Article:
3) Leadership 360’s mean something. The most engaged organizations have a robust and meaningful feedback process for ensuring leaders “walk their talk.” This process also helps to align leaders with one set of criteria that are important for the whole company – while embracing the importance of different styles and types of leaders. Too many companies use leadership 360’s as an auto-pilot activity to identify high potential leaders and consider people for promotions and miss the big opportunity to develop a feedback-based culture that  makes the entire organization stronger and more adaptable.  I teach clients that 360’s (or any individual or team assessment) are one symbol of the organization’s intent to foster honest, open, transparent dialogue – everywhere, all the time, based on the customer wants and needs. When this culture of constructive feedback happens every day in an organization, between leaders and employees, it energizes people. People are happiest when they understand what they can do to succeed, have a role in creating that success, and know how to do it.  The key to getting a 360 process right is making the process safe, which is how it will foster learning and growth, versus perpetuating political agendas.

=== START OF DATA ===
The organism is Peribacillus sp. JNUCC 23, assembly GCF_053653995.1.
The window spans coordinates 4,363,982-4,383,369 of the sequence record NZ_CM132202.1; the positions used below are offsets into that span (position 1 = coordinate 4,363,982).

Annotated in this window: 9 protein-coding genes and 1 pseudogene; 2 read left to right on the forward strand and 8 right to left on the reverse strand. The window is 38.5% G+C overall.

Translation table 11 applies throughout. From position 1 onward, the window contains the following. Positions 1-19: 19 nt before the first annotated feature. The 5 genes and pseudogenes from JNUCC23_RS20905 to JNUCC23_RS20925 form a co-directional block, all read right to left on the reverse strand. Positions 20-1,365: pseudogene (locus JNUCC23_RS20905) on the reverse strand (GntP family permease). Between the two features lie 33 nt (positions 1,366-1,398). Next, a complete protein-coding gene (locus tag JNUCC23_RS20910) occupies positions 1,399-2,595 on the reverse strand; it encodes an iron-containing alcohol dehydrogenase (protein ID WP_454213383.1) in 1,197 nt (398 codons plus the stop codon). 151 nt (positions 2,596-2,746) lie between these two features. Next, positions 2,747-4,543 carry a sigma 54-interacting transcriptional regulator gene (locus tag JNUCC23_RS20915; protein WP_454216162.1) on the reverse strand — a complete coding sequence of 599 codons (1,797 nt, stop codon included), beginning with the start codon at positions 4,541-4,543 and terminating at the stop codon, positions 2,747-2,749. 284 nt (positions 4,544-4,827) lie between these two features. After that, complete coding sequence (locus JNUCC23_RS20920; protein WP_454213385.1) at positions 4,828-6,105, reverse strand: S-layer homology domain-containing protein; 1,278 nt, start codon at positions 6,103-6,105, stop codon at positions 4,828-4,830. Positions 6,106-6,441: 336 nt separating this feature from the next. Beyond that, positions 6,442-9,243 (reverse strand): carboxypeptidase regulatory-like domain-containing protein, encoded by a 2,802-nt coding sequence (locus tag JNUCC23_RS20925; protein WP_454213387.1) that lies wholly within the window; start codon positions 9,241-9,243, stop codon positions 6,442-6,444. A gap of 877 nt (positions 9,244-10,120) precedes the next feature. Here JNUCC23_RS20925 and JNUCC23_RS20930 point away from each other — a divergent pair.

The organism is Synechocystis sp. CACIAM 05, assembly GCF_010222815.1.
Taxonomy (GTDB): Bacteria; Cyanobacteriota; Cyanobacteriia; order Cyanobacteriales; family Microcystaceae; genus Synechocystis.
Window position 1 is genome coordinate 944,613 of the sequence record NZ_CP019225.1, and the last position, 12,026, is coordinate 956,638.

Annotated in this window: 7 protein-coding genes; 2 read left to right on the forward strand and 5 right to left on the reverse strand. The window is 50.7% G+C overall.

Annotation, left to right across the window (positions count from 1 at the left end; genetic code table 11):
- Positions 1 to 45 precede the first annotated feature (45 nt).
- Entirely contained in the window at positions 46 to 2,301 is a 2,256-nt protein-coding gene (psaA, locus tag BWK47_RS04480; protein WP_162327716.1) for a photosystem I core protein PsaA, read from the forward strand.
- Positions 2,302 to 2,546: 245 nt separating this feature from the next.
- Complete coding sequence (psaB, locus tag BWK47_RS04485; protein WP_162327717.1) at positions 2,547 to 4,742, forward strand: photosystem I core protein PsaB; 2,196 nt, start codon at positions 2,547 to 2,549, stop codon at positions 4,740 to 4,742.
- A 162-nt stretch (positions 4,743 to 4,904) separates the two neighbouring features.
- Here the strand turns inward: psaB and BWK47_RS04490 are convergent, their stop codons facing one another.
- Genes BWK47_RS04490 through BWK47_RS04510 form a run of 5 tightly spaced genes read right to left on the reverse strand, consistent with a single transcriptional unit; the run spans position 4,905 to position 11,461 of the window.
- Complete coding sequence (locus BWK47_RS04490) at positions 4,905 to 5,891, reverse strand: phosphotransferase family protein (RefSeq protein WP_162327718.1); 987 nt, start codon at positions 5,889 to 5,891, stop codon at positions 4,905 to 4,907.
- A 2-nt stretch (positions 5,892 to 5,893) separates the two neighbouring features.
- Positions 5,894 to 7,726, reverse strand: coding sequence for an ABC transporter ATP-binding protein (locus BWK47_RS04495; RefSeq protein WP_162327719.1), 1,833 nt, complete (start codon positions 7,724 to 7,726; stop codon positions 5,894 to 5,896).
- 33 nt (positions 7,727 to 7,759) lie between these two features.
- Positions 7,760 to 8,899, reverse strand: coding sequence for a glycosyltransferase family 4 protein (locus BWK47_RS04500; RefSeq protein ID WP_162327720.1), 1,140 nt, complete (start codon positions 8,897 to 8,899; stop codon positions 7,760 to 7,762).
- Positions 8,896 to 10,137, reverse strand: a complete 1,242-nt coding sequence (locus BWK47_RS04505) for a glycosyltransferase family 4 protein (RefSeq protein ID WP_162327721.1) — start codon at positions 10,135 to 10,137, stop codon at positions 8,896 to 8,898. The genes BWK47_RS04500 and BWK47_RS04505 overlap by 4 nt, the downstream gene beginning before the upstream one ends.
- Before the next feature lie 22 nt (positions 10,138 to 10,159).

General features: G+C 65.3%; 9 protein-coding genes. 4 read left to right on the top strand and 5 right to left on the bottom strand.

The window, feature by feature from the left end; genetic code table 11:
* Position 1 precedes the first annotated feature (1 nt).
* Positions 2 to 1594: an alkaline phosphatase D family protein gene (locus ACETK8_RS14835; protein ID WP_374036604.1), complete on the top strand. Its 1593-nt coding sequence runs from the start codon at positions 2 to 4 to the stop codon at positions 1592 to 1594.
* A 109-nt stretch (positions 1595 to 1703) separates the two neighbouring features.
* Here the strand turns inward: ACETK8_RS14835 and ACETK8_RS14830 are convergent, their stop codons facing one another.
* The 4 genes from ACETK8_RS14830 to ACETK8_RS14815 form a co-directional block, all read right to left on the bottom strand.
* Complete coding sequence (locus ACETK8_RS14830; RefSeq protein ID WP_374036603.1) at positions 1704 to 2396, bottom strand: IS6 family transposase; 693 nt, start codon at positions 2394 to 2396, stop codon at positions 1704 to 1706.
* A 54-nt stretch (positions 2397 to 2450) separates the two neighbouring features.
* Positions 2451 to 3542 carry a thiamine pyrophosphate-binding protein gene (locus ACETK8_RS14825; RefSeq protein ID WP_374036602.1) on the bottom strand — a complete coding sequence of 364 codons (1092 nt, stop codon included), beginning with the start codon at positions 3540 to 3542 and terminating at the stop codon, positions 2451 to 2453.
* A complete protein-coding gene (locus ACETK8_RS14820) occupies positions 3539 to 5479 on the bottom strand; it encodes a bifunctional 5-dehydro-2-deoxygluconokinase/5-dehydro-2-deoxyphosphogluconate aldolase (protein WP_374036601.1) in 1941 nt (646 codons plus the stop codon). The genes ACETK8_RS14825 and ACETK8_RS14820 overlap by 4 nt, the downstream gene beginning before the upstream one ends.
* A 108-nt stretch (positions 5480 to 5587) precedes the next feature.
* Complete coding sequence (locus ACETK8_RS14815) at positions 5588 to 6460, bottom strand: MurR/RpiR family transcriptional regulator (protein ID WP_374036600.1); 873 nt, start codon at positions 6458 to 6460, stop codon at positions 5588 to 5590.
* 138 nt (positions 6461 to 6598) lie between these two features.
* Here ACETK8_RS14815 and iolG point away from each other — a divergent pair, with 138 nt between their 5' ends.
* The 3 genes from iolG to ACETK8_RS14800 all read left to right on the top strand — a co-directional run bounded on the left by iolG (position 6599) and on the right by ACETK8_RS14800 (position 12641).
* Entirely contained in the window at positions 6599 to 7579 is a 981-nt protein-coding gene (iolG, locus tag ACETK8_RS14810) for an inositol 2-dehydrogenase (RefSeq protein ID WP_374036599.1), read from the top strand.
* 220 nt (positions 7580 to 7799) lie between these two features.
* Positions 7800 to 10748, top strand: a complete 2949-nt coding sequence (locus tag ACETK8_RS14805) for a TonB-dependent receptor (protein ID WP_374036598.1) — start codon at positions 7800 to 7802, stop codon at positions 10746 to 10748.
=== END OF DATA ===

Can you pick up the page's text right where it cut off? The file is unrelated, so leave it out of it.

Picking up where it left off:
4) Well Done!  If people are the heart of a business, praise is the lifeblood.  You have to lubricate your system to keep it running at top performance. It’s amazing how often I see organizations who “get” the importance of culture – yet their first-line supervisors are regularly criticizing and demeaning employees for mistakes. The general rule of thumb is “80% well done” and “20% take a look at.” This is not as hard as it sounds. Look for reasons to call out “good behavior” on a regular basis and you’ll see more of it. Keep the criticism flowing, and you’ll see more fear and mistakes. It’s a simple equation. Don’t believe me? Try this experiment for a week and see what happens: Put the names of 1/2 of your team on a post-it note, somewhere near your work area. Make a hash mark every time you say something positive about that person, whether it’s related to their job, an interaction with someone else, or just asking about their personal life/family.  The other half of your team, do nothing different. Note the difference. In just one week I would be shocked if there weren’t some remarkable changes in how those who received regular praise showed up … unless people are truly burned out or a poor job fit.